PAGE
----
In Android sticky broadcast perils I hinted that the
ContentResolver.isSyncActive() might not yield the results you’d expect. I described this issue in the talk I gave during the KrakDroid 2012 conference, but the chances are you weren’t there, so I decided to write a blog post about it.
ContentResolver contains bunch of static methods with “sync” in their name: there is
requestSync to start sync process,
isSyncActive for polling the sync state,
addStatusChangeListener for listening for sync status and finally
cancelSync for stopping the ongoing synchronization process. The list looks fine, in a sense that theoretically it’s enough to implement the most sync-related functionality on the UI side. Let’s see what is the relation between sync status reported by ContentResolver’s sync methods and
onPerformSync method in your
requestSync, the sync for a given account and authority is added to the pending list, meaning that the sync will be executed as soon as possible (for example when syncs for other authorities are finished). In this state the
isSyncPending returns true, the
SyncStatusObservers registered with
SYNC_OBSERVER_TYPE_PENDING mask will be triggered, and so on. This happens before your
onPerformSync code is executed. Nothing especially surprising yet. The key point here is, you should take into consideration that your sync request might spend a lot of time in this state, especially if many other SyncAdapters are registered in the system. For example, it’s a good idea to indicate this state somehow in the UI, otherwise your app might seem unresponsive.
When there are no other pending or active sync requests, your sync operation will move to active state. The
onPerformSync will start executing in the background thread,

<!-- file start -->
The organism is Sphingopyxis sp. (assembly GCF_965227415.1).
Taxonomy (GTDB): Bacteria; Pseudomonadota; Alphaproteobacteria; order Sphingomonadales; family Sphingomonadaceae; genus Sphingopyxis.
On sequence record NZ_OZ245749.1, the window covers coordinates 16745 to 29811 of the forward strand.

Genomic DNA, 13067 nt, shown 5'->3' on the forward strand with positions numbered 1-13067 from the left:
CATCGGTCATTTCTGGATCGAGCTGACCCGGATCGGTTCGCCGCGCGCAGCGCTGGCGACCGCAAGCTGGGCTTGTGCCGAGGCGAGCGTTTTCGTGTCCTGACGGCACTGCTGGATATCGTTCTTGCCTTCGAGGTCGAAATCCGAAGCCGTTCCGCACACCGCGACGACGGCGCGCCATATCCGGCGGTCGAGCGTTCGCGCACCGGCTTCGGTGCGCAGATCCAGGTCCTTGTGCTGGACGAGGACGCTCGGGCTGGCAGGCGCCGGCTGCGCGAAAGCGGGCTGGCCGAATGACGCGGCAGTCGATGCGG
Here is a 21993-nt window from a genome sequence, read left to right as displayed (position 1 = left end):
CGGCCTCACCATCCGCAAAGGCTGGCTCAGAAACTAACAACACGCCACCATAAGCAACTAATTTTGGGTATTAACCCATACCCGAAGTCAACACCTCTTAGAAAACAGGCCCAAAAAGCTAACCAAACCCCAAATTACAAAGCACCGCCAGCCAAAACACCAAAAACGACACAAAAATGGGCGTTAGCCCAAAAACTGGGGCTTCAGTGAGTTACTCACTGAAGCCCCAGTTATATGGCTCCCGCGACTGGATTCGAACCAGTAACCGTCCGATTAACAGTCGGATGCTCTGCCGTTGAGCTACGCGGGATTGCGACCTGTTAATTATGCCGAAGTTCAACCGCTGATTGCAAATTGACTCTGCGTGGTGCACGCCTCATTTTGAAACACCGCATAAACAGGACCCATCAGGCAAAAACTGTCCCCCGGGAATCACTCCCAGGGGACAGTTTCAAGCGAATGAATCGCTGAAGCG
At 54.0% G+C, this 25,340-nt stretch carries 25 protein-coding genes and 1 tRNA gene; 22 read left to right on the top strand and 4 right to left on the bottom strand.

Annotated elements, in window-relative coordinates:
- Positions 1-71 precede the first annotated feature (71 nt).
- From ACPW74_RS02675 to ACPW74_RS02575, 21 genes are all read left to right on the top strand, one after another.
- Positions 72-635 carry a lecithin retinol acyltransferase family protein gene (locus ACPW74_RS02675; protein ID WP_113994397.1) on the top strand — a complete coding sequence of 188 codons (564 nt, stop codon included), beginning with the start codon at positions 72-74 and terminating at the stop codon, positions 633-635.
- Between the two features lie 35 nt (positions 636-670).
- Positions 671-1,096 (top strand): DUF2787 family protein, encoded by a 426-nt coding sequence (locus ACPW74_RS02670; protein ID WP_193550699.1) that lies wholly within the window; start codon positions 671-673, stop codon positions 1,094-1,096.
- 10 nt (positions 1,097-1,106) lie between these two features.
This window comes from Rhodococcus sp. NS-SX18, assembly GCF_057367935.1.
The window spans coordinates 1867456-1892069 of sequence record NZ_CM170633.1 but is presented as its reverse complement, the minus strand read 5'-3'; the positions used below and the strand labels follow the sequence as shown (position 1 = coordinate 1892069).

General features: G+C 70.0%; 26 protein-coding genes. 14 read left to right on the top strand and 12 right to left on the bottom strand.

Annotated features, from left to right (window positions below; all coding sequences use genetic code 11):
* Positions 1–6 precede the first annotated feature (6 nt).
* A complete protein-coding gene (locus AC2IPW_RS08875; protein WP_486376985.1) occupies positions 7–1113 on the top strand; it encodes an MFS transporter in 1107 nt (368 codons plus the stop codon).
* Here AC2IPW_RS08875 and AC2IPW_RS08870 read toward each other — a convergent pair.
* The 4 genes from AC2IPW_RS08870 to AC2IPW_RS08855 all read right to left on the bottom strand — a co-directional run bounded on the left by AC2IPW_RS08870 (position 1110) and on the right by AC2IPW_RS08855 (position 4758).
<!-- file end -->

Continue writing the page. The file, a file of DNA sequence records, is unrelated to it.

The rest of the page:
SyncStatusObservers will trigger for both
SYNC_OBSERVER_TYPE_ACTIVE (because the sync request enters this state) and
SYNC_OBSERVER_TYPE_PENDING (because the sync request leaves this state) masks,
isSyncPending will return false, and
isSyncActive will return true. In the happy case, when the
onPerformSync method will finish normally, the
SYNC_OBSERVER_TYPE_ACTIVE state will trigger again, and
isSyncActive will return false again. Booring.
The things get funny when the cancelSync is called during
onPerformSync execution. The sync thread will be interrupted and the
onSyncCancelled method in
SyncAdapter will be called. The
SyncStatusObservers will trigger,
isSyncActive will return false and so on, and… at some point the
onPerformSync method will finish execution.
Say what? Wasn’t the sync thread interrupted? It was, but not in a “Bang, you’re dead” way, but in a “polite” way as described by Herb Sutter. All the stuff described in the
Thread.interrupt happened, but in 99% of cases it means that the thread continues to execute as usual, except the
interrupted flag is now set. To really support cancelling the sync thread you’d have to define an interruption points at which you’ll check this flag and return early from
Things get even funnier here: when I used the
isInterrupted method for polling the state of the sync thread, I got the bad case of heisenbug. In 9 cases out of 10 everything worked as expected, but every now and then the thread continued to execute even though earlier the
onSyncCancelled was called. I guess somewhere else the
InterruptedException was caught and never rethrown or someone else was polling the sync thread with
interrupted and cleared the flag. To pinpoint the root cause of this behavior I’d have to read through a lot of code, so instead I implemented my own flag and set it in
onSyncCancelled callback. Works like a charm.
Why is this an issue though? Can’t we just let
onPerformSync to finish in some undefined future? In most cases that’s exactly the right way to think about this issue, but if the
onPerformSync holds a lock on some resource like database handle, you might need to ensure that this lock is released as soon as possible after user cancels the sync.
Recap: show the sync pending state in the UI and if you really have to know when the sync has ended, do not trust the
ContentResolver sync methods.